US to investigate import of stainless steel flanges from India and China

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The Department of Commerce is starting an inquiry to check whether India and China are indulging in dumping steel in the US and receiving unfair subsidies.

Credit: US Department of Commerce

The US Secretary of Commerce Wilbur Ross announced on Wednesday that the commerce department is starting antidumping duty (AD) and countervailing duty (CVD) investigations to check if India and China are dumping stainless steel flanges in the US. It will also check if the two countries are receiving unfair subsidies.

“The Department will act swiftly, while assuring a full and fair assessment of the facts, to ensure that everyone trades on a level playing field,” Ross said. “The Trump administration will defend American workers and businesses with every tool at our disposal.”

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The statement by the department said it has received complaints from Coalition of American Flange Producers and its members – Core Pipe Products, Inc. (Carol Stream, Ill.) and Maass Flange Corporation (Houston, Texas) on August 16. The petitions from the complainants alleged that suppliers from India get dumping margins ranging from about 78 percent to 145 percent. For Chinese suppliers, these margins were from about 100 percent to more than 257 percent.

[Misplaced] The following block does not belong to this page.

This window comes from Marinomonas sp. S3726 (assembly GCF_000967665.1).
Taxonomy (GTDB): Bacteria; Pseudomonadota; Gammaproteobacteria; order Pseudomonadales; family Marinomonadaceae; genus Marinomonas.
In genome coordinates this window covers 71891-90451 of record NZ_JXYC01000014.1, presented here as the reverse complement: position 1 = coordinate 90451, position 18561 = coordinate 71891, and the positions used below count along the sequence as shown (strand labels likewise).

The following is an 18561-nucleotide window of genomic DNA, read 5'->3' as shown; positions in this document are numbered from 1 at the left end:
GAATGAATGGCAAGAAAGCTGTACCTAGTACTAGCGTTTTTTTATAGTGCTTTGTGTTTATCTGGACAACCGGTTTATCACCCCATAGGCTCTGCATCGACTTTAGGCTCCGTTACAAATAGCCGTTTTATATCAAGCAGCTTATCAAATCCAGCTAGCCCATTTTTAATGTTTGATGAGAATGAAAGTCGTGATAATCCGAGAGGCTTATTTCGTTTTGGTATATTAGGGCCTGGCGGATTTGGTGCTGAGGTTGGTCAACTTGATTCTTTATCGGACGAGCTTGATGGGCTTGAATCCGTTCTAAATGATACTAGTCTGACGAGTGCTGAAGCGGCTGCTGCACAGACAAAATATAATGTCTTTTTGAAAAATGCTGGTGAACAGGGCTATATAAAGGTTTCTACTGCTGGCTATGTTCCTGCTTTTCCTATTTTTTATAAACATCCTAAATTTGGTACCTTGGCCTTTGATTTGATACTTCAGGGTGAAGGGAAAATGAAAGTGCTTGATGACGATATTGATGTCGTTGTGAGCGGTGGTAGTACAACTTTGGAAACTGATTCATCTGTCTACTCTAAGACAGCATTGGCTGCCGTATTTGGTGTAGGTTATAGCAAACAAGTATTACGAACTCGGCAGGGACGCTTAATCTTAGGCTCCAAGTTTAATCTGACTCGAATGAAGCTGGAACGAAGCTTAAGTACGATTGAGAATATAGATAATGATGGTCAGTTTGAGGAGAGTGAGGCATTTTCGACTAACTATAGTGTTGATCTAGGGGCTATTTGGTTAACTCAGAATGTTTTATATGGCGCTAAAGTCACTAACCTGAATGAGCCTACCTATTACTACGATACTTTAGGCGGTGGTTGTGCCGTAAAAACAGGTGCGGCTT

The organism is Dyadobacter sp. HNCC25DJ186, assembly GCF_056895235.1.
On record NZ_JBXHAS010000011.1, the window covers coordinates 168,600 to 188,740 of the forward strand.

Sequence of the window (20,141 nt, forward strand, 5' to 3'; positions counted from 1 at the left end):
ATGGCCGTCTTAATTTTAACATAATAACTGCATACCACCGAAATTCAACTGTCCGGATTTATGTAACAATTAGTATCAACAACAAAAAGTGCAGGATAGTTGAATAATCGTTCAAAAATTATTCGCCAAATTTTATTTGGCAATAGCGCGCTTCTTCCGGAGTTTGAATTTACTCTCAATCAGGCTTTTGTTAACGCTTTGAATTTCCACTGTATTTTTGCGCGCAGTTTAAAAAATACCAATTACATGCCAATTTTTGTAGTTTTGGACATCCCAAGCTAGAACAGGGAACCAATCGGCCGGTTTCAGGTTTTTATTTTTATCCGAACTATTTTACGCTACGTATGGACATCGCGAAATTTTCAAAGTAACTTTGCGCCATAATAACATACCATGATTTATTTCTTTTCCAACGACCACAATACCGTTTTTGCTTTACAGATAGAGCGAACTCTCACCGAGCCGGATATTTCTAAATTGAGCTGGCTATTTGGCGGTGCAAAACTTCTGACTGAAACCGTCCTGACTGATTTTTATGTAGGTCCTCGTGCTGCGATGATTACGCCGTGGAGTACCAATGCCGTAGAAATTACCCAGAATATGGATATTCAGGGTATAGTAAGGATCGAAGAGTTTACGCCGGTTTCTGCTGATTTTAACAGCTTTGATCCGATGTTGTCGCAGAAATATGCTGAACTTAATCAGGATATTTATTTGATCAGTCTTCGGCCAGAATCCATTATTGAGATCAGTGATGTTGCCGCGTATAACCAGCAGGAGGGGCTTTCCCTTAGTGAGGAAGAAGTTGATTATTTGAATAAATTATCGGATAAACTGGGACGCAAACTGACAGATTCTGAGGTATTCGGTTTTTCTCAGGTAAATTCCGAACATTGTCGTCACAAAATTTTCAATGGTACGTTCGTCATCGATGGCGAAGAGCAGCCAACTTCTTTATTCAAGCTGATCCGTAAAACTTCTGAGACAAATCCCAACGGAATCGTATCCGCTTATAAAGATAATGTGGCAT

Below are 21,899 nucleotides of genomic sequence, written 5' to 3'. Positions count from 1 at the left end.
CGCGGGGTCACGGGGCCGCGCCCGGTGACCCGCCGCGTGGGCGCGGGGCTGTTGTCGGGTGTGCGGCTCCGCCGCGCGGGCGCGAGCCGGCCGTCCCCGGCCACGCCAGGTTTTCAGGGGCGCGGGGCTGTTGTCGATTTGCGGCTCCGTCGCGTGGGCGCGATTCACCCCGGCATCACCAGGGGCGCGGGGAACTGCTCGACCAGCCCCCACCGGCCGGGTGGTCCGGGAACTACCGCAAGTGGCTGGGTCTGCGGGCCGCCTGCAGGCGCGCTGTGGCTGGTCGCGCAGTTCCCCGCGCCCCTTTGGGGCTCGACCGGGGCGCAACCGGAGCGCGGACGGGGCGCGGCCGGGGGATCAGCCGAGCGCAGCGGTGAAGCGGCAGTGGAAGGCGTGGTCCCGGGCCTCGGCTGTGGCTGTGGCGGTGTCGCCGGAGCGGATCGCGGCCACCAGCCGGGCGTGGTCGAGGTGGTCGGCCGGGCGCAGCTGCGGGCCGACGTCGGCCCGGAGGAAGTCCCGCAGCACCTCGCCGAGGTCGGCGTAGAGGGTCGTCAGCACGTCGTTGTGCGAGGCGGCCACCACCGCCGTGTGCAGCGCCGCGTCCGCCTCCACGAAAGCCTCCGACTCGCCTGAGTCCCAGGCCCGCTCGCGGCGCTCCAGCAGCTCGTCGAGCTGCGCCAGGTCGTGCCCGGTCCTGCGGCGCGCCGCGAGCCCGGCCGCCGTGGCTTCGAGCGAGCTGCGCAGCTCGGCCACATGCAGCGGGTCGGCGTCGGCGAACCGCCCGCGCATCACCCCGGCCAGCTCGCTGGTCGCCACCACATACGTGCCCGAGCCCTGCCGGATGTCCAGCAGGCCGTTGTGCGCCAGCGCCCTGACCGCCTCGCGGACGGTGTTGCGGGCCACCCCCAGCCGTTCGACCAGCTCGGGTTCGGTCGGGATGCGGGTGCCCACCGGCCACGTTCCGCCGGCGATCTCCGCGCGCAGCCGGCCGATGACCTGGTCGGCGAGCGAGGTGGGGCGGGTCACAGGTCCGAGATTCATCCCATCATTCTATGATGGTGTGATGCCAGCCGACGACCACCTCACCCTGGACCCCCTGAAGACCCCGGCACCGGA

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The department will initiate action if the suppliers from India and China are found indulging in unfair trade. “If the Commerce Department determines that stainless steel flanges from China and India are being dumped into the U.S. market and/or receiving unfair government subsidies, and if the U.S. International Trade Commission (ITC) determines that dumped and/or unfairly subsidized U.S. imports of stainless steel flanges from China and India are causing injury to the U.S. industry, the Commerce Department will impose duties on those imports in the amount of dumping and/or unfair subsidization found to exist,” the statement said.

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The department has increased supervision to check irregularities in business conducted by foreign companies. Between January 2017 and September 6, 2017, it has started 62 anti-dumping and countervailing duty investigations, an increase of 41 percent over the previous year.

Countervailing duties are put against companies that receive unfair subsidies from their governments. These duties are used to directly counter those subsidies.